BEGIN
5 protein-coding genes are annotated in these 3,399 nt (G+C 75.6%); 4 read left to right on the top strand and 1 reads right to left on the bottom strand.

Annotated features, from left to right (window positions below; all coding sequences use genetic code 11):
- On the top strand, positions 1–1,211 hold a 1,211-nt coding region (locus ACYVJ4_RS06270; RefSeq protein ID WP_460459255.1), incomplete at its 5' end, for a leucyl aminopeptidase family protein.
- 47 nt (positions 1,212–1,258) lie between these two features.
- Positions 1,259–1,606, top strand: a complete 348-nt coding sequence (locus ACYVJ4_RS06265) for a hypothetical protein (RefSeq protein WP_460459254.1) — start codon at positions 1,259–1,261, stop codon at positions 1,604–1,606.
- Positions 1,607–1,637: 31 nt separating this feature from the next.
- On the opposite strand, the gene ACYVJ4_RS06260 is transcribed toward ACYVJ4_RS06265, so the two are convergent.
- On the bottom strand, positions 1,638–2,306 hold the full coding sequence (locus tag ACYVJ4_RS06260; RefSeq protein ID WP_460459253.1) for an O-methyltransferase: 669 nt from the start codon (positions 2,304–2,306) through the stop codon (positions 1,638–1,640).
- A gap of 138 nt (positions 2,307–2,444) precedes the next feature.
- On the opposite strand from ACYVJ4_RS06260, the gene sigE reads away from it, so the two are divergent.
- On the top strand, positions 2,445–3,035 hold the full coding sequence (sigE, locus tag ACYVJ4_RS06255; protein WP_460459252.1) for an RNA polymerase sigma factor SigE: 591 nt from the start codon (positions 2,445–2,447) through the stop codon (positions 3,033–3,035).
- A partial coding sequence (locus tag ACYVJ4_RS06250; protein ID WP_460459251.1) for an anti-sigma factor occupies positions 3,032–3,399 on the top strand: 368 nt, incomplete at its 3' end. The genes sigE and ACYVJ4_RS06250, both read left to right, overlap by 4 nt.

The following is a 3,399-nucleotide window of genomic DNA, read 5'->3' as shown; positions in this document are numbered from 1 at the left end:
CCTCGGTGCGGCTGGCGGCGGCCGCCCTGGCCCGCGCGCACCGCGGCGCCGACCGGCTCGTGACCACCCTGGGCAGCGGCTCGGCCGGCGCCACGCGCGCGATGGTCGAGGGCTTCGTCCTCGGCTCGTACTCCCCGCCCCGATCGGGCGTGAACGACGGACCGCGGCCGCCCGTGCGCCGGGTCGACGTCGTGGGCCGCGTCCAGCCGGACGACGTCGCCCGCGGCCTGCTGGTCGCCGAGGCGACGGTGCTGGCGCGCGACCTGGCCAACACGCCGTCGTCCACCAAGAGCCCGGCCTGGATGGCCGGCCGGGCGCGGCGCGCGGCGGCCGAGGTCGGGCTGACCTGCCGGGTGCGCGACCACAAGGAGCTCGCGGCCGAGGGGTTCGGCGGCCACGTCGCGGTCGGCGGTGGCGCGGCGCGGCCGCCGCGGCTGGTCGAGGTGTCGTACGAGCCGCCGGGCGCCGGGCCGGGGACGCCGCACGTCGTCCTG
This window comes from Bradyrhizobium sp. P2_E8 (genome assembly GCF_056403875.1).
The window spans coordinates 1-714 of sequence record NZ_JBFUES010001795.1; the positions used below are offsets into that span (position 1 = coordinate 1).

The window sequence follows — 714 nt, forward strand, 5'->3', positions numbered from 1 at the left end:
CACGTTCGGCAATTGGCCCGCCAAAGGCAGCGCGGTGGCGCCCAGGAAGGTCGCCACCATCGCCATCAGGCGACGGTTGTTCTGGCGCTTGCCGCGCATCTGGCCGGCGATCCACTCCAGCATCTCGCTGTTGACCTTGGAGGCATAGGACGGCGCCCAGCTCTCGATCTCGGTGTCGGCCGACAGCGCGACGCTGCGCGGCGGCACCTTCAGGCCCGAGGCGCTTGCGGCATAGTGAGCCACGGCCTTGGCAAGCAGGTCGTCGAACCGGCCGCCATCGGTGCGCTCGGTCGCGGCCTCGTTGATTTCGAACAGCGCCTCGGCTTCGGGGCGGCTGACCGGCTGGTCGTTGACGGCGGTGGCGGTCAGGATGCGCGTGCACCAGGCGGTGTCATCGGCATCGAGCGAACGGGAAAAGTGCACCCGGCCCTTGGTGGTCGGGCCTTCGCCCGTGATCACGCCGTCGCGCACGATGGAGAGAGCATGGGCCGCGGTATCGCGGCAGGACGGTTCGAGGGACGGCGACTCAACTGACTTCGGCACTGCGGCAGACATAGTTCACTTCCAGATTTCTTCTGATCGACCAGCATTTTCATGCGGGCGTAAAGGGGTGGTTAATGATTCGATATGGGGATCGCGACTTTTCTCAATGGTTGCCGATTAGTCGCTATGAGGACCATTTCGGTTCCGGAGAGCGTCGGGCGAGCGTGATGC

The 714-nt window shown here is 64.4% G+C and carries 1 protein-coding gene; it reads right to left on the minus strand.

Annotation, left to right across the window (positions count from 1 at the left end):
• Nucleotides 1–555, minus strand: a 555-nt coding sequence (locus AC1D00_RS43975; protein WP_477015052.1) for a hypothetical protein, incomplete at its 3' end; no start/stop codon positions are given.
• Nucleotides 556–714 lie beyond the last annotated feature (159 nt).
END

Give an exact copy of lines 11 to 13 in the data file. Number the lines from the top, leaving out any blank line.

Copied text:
- On the top strand, positions 2,445–3,035 hold the full coding sequence (sigE, locus tag ACYVJ4_RS06255; protein WP_460459252.1) for an RNA polymerase sigma factor SigE: 591 nt from the start codon (positions 2,445–2,447) through the stop codon (positions 3,033–3,035).
- A partial coding sequence (locus tag ACYVJ4_RS06250; protein ID WP_460459251.1) for an anti-sigma factor occupies positions 3,032–3,399 on the top strand: 368 nt, incomplete at its 3' end. The genes sigE and ACYVJ4_RS06250, both read left to right, overlap by 4 nt.

The following is a 3,399-nucleotide window of genomic DNA, read 5'->3' as shown; positions in this document are numbered from 1 at the left end: